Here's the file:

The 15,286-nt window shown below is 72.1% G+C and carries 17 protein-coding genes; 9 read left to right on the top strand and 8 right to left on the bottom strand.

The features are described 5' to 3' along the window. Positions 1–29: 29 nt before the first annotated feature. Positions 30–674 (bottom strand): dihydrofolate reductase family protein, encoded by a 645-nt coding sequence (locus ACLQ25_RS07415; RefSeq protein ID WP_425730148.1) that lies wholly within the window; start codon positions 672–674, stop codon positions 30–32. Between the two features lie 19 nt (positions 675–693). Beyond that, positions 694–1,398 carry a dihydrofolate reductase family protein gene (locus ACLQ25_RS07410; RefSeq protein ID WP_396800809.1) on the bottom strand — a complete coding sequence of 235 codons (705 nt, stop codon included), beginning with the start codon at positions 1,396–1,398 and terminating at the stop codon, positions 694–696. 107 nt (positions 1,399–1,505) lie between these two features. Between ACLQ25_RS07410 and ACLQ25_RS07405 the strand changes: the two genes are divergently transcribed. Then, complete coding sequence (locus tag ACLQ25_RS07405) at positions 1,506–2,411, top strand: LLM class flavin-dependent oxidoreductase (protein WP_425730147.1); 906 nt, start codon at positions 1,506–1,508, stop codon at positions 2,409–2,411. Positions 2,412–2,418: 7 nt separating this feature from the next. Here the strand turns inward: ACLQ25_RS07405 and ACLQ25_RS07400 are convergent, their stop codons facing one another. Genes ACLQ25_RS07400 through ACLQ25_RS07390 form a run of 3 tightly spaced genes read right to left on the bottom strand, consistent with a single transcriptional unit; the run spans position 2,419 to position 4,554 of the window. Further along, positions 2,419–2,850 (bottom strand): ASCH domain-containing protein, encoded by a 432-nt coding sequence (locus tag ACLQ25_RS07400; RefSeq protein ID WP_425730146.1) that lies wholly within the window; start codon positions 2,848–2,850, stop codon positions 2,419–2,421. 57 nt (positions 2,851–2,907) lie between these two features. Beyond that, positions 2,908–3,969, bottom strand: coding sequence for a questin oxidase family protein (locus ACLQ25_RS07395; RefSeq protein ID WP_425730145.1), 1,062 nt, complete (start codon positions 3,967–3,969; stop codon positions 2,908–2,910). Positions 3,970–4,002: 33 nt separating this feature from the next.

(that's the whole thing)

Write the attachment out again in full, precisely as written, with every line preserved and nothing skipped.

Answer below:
The 15,286-nt window shown below is 72.1% G+C and carries 17 protein-coding genes; 9 read left to right on the top strand and 8 right to left on the bottom strand.

The features are described 5' to 3' along the window. Positions 1–29: 29 nt before the first annotated feature. Positions 30–674 (bottom strand): dihydrofolate reductase family protein, encoded by a 645-nt coding sequence (locus ACLQ25_RS07415; RefSeq protein ID WP_425730148.1) that lies wholly within the window; start codon positions 672–674, stop codon positions 30–32. Between the two features lie 19 nt (positions 675–693). Beyond that, positions 694–1,398 carry a dihydrofolate reductase family protein gene (locus ACLQ25_RS07410; RefSeq protein ID WP_396800809.1) on the bottom strand — a complete coding sequence of 235 codons (705 nt, stop codon included), beginning with the start codon at positions 1,396–1,398 and terminating at the stop codon, positions 694–696. 107 nt (positions 1,399–1,505) lie between these two features. Between ACLQ25_RS07410 and ACLQ25_RS07405 the strand changes: the two genes are divergently transcribed. Then, complete coding sequence (locus tag ACLQ25_RS07405) at positions 1,506–2,411, top strand: LLM class flavin-dependent oxidoreductase (protein WP_425730147.1); 906 nt, start codon at positions 1,506–1,508, stop codon at positions 2,409–2,411. Positions 2,412–2,418: 7 nt separating this feature from the next. Here the strand turns inward: ACLQ25_RS07405 and ACLQ25_RS07400 are convergent, their stop codons facing one another. Genes ACLQ25_RS07400 through ACLQ25_RS07390 form a run of 3 tightly spaced genes read right to left on the bottom strand, consistent with a single transcriptional unit; the run spans position 2,419 to position 4,554 of the window. Further along, positions 2,419–2,850 (bottom strand): ASCH domain-containing protein, encoded by a 432-nt coding sequence (locus tag ACLQ25_RS07400; RefSeq protein ID WP_425730146.1) that lies wholly within the window; start codon positions 2,848–2,850, stop codon positions 2,419–2,421. 57 nt (positions 2,851–2,907) lie between these two features. Beyond that, positions 2,908–3,969, bottom strand: coding sequence for a questin oxidase family protein (locus ACLQ25_RS07395; RefSeq protein ID WP_425730145.1), 1,062 nt, complete (start codon positions 3,967–3,969; stop codon positions 2,908–2,910). Positions 3,970–4,002: 33 nt separating this feature from the next.